Europe has used them for 100 years, but to us, they’ve always been a confusing oddity--conjuring up a funny scene from the movie "European Vacation."
This fall, the roundabout is starting to make sense--on 62nd Avenue in Johnston.
“We grew about 100% between 2000 and 2010," says Johnston city administrator, Jim Sanders, "and so that road has seen a lot of traffic improvement.”
There are three major north/south corridors in Johnston, but the booming suburb has just two running east/west. Traffic on 62nd was already bad and more stop lights loomed. Someone suggested using roundabouts. City leaders winced.
“Very much," Sanders nods, "Americans typically don’t have much experience with roundabouts.”
“I was skeptical," says public works director, Dave Cubit, "I’d had a bad experience.”
It’s a normal reaction. Studies show most American shake their heads at them at first.
“Well, I think human nature is such that we all resist change a little bit," Cubit says, "and these are obviously much different than what people are used to traveling through in central Iowa.”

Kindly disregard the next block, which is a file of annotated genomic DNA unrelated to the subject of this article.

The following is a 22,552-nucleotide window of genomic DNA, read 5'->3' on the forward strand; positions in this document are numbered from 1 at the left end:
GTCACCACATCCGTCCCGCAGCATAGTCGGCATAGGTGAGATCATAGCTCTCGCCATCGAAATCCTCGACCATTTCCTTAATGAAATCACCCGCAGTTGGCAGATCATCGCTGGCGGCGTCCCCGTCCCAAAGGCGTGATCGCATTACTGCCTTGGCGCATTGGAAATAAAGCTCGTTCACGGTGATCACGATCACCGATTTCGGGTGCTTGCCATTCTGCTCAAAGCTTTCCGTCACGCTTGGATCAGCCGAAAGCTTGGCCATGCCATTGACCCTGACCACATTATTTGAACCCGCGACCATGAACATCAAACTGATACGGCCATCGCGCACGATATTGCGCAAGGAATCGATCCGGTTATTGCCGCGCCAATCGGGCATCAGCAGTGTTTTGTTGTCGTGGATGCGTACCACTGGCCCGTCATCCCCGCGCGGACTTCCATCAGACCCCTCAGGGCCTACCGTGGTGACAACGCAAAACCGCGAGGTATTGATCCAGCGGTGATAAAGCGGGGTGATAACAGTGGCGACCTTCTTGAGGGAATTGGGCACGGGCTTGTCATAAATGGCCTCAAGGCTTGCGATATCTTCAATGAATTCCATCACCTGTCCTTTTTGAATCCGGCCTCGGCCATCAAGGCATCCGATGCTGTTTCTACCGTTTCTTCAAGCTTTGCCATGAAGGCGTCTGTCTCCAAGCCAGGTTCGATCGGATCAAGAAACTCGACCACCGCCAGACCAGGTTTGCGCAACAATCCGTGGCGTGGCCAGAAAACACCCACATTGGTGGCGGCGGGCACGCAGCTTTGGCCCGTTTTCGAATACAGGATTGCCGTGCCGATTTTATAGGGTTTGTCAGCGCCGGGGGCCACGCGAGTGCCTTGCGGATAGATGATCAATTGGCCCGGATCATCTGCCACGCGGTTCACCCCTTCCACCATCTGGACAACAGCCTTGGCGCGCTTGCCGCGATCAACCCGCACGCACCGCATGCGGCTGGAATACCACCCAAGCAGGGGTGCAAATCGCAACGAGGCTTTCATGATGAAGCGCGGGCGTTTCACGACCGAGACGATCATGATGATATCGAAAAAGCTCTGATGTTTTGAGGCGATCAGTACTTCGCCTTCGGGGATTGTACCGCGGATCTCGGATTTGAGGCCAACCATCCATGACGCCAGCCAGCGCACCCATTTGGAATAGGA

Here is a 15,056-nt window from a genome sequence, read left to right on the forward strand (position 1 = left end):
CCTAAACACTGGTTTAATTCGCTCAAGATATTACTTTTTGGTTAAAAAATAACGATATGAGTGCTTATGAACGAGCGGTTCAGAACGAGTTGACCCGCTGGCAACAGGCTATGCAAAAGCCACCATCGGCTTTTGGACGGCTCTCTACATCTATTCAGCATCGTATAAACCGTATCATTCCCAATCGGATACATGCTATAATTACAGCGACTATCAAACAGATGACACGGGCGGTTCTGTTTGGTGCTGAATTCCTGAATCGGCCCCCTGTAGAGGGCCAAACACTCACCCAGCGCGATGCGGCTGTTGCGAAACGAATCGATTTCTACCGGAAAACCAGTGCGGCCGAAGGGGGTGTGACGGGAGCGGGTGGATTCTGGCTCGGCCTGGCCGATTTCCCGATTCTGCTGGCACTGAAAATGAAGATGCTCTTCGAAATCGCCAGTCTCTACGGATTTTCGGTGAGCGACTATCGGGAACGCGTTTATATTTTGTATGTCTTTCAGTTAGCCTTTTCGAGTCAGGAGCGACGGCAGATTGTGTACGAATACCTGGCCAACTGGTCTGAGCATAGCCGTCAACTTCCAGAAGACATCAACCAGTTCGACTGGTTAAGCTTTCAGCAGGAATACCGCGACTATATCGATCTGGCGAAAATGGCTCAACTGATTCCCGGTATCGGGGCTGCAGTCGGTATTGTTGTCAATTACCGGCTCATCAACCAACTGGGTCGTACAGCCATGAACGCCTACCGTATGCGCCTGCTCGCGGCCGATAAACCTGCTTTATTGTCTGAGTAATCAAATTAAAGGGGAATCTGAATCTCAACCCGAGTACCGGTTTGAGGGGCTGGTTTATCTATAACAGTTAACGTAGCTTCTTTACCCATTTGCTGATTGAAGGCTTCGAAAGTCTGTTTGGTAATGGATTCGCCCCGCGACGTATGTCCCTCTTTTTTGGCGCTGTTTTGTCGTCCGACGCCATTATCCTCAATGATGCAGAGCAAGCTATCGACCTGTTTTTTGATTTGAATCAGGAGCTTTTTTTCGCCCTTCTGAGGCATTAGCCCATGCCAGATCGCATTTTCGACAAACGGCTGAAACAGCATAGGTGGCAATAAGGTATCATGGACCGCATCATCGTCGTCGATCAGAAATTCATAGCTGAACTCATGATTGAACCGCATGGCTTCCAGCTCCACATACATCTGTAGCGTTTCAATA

Traffic engineers will tell you there are several benefits, but one which really stands out.
“We keep the traffic moving for the entire day,” says Moly Long, whose firm, Foth Engineering, designed the Johnston roundabouts.
“You don’t have people stopping vehicles, idling here," Cubits adds, "that’s a cost savings to the motoring public for fuel economy and fuel usage, but also from their time perspective.”
Our time-lapse video seems to prove their point. The east-west traffic continues to flow. The occasional north-south car doesn’t stop it by triggering a red light, and by the way, traffic light structures cost about $250,000 apiece, so to improved safety and fuel economy, add cost savings to the list of roundabout benefits.
The trick to a roundabout is remembering the “Y” word.
“You yield to people in the roundabout," Sanders explains, "so once they get that down, it does keep things going…”
Approaching drivers yield to cars inside the circle. It takes a bit of getting used to, but there are four roundabouts between 86th and Merle Hay.
“So once they’ve been through the corridor a couple times, they’ve got it,” Long says.
And city leaders say those who’ve got them down like them a lot. There are more roundabouts being considered, some for much busier intersections, and it’s likely that other cities will follow Johnston’s lead in throwing our American prejudices for a loop.